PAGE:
colors for as low as 7 cents each. You can also imprint
up to four lines of text on each pencil. The pencil
becomes your business card.

Imagine including a sharpened pencil with your sales
proposals with a short note saying, "We already sharpened
our pencil for you."

Finally, don't assume you're automatically different
because of your DNA. You have to work at cultivating
your uniqueness within your industry. Doing these five
things will enable you to become the "Go to person"
within your industry.

I hope you have fun working on your personal branding.

Being boring doesn't get you anywhere.

Being different does!

Jim Meisenheimer | 13506 Blythefield Terrace | Lakewood Ranch, FL 34202 | 941-907-0415

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Monday, August 09, 2010

10 ways to Support your Best Customers-1

For the next 5 nights and then 5 nights next week, I'm going to share an article with you from Inc on 10 ways to support your best customers.

Let's get started:

10 Ways to Support Your Best Customers

Every company is in the service industry, right? Expert pointers for how to best perform for your best accounts.

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Gotta Nickname?

In the past 18 months my wife has changed what she calls me. She used to call me Scott, like nearly everyone else.

But then she started calling me SCLO-HO.

SCLO-HO is how you pronounce ScLoHo.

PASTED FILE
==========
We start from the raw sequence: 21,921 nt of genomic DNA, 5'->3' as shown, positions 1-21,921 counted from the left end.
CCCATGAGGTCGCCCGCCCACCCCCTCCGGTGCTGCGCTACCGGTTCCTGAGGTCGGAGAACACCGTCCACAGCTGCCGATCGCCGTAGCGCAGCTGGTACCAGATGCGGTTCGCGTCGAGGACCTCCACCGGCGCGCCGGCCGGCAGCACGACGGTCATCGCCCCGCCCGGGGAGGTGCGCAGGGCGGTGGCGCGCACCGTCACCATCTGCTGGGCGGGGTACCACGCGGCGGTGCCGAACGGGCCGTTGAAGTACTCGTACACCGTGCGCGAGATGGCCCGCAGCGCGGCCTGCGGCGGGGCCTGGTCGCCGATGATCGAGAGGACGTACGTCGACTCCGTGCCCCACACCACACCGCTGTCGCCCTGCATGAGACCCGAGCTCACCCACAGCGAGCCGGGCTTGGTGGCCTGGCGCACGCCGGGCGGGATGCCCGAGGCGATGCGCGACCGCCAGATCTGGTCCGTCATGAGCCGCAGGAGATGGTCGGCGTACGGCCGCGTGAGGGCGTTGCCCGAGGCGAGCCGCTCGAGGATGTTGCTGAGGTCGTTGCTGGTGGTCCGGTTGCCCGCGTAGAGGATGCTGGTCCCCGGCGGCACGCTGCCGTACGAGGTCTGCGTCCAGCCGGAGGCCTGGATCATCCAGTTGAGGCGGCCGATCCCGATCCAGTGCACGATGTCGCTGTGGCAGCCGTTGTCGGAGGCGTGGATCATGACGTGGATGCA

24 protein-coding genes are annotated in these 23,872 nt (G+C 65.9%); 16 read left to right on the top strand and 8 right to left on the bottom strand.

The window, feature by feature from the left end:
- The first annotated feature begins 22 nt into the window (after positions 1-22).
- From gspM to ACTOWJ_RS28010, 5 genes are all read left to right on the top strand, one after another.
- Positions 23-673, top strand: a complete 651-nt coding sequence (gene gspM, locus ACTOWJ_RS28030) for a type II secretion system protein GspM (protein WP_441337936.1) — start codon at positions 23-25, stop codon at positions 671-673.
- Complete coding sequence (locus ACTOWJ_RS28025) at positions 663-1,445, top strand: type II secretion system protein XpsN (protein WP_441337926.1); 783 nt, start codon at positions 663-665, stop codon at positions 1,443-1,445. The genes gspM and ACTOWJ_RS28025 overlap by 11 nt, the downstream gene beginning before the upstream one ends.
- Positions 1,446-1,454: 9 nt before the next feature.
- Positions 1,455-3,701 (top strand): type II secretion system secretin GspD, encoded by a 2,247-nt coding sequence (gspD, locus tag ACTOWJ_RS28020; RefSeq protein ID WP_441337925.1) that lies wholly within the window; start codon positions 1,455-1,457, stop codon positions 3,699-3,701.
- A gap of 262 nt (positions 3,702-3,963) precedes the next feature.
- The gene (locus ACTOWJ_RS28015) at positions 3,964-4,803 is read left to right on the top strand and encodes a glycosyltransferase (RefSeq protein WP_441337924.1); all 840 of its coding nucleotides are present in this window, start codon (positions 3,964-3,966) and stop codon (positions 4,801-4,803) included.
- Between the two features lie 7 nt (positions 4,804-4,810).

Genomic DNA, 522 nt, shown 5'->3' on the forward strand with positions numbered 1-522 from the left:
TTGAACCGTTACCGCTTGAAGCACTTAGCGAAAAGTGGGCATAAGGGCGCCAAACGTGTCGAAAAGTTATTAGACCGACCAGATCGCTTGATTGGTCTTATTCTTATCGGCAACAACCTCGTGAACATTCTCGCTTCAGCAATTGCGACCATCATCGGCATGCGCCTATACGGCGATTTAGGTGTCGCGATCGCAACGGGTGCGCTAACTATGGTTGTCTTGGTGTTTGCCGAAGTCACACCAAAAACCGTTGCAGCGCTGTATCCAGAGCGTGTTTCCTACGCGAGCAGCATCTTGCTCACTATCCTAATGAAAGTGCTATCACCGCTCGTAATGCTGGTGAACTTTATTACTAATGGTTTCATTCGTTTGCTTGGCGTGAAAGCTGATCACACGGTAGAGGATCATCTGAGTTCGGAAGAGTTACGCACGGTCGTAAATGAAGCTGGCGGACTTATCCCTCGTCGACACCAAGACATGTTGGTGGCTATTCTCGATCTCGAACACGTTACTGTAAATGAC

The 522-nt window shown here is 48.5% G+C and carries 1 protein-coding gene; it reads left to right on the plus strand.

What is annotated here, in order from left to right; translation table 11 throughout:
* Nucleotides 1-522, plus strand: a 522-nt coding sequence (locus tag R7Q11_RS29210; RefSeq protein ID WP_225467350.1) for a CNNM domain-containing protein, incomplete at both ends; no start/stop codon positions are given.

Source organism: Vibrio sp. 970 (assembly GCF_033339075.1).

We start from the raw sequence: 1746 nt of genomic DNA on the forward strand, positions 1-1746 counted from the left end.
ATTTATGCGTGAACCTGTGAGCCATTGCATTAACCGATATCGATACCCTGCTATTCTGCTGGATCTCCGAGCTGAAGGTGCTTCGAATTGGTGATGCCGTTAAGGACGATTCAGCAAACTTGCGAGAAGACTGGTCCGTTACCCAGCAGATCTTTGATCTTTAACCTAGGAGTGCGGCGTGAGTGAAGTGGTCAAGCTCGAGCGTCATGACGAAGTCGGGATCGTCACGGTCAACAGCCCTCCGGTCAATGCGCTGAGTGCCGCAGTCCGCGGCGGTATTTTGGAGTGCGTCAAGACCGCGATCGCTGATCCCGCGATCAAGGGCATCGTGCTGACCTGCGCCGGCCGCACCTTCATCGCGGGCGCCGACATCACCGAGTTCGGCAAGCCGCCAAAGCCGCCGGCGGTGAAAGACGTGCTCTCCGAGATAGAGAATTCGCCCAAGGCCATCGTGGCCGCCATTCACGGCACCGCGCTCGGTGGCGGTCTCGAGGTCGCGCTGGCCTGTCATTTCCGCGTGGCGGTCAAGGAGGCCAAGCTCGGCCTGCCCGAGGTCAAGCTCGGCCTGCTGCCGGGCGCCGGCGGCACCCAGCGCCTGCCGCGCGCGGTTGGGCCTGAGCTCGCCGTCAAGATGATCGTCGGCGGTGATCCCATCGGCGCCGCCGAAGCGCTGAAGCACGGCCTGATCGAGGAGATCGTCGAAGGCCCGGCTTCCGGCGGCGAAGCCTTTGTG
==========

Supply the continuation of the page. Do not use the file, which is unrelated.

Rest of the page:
ScLoHo was a word/name I invented a dozen years ago when I needed a unique id for email.

Where did ScLoHo come from? It's the first two letters of my first, middle and last name=

SCott LOuis HOward.

Then a few years ago I started my own company and, well the rest is history.

Al Ries wrote a piece for and the subject of nicknames last week:

Why Two Names Are Better Than One

Marketers Lucky Enough to Have a Nickname Shouldn't Abuse It

Al Ries
Al Ries
The one-day flap over the "Chevy" name should never have happened.

General Motors made a mistake by telling its employees to never use the "Chevy" name again and to refer to the brand only as "Chevrolet."

A nickname is not a bad thing. It's a good thing. People who use a brand's nickname feel closer to the product than those who don't. As a matter of fact, nicknames are one of the most under-utilized aspects of marketing. If at all possible, every company and every brand should have a formal name as well as a nickname. Two names are better than one.

Ad Age versus Advertising Age?
Should Advertising Age change its name to Ad Age just because everybody in the industry uses the nickname? I think not. That would destroy some of the connections industry people feel toward the publication.

Formal names and nicknames are somewhat like "vous" and "tu" in the French language. When meeting someone for the first time, it's common in France to use "vous." After a friendship or working relationship is formed, it would be common for one party to suggest using "tu." When someone uses "Ad Age" instead of "Advertising Age," you know that person is in the ad business or is familiar with it.

Nicknames serve a communication function. They indicate an emotional connection with the brand. Or in the case of a formal name, the lack of one.

The Chevrolet owner who calls his or her car a "Chevy" is communicating some emotional connection with the brand. Hopefully positive from Chevrolet's point of view, but it could also be negative.

Chevrolet is fortunate it has two names. Most automobile brands have only one. Of the six leading automobile brands, only Chevrolet has a nickname. Try to figure out a nickname for the other five.

  • Toyota -- Toy?
  • Ford -- F?
  • Honda -- Hon?
  • Nissan -- Nis?